New Southbound Policy Strengthens Taiwan’s Collaboration with Southeast Asian Country
Professor Su-Ling Yeh is a distinguished professor of psychology at National Taiwan University, a fellow of the American Psychological Science and the Center for Advanced Study in the Behavioral Sciences at Stanford. She serves as an associate director of the NTU Center for Artificial Intelligence and Advanced Robotics and is on the Editorial Board of Scientific Reports.
Academy/University/OrganizationNational Taiwan University
Sourcehttps://doi.org/10.3389/fpsyg.2019.00497 https://doi.org/10.1038/s41598-018-29613-1 https://doi.org/10.1016/j.visres.2020.04.009
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People currently spend a considerable amount of time reading and browsing on electronic products like computers and cellphones, exposing us to high-energy blue light every day. There is no consensus, however, on whether or not exposure to blue light is beneficial: while some products offer options to filter out blue light, other companies encourage the use of blue light enriched LED lights in the office setting. It is commonly known that exposure to blue light can delay the time we feel drowsy at night, but the benefits of blue light exposure may not be as widely known. Recent animal studies suggest that the stimulation of a newly discovered photoreceptor, intrinsically photosensitive retinal ganglion cells (ipRGCs), activates brain regions related to eye movements, but it remains unclear whether and how blue light affects human mental processes. Our research team conducted a series of studies to explore the effects of blue light, and our results showed various effects of blue light stimulation on human perception and cognition: Blue light expands subjective time perception compared to red light and facilitates dynamic vision and eye movements, perhaps through ipRGCs and related neural mechanisms. However, it does not help with audio-visual integration; instead, red light would delay visual processing through inhibiting the magnocellular pathway so that a visual target would need to appear earlier than the sound to be perceived as simultaneous. This scientific evidence could be broadly applied to individuals’ choice regarding whether or not to use blue-light filters on electronic devices.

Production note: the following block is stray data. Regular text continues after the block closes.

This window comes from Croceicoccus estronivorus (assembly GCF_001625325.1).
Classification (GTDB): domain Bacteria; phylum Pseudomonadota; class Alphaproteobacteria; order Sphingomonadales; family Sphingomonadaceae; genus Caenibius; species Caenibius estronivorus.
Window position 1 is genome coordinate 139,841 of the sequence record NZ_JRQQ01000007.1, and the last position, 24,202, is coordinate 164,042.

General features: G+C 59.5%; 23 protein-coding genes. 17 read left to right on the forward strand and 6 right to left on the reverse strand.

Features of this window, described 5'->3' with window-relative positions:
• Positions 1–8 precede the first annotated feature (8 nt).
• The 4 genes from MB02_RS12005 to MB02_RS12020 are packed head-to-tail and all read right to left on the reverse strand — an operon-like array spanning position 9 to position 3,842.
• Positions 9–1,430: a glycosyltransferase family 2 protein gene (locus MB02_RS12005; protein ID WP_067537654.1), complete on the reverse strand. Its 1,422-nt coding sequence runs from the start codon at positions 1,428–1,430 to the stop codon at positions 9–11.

“Would you like to have blue light filter lenses for your glasses?” The increased use of electronic products such as smartphones, tablets and laptops, and the abundance of LED lights have caused the recent emergence of this question, resulting in studies into blue light exposure. With the discovery that blue light exposure can affect our circadian rhythms and delay the time we feel drowsy at night, this issue has become a health concern, and blue light filters have become widespread, like blue light filter glasses, night shift mode on Apple products, or software like f.lux (justgetflux.com), demonstrating people’s concerns about blue light exposure.
However, blue light exposure may also be beneficial in terms of cognitive performance. A lighting designer named Mark Hensman used blue light in a restaurant and found that customers became more active at night, after around 10 p.m., unlike in restaurants with more conventional long wavelength lighting. Collaborating with neuroscientist Russell Foster at the University of Oxford, this phenomenon was explained by the activation of a non-visual pathway that controls the internal clock and circadian rhythm by blue light. Some companies (e.g., Philip) use LED lights in their offices to increase work efficiency due to the activation of this pathway via blue light, and additionally to save energy. Blue light is all around us—should we wear blue light filtering glasses? Can blue light enhance certain aspects of human perception and cognition?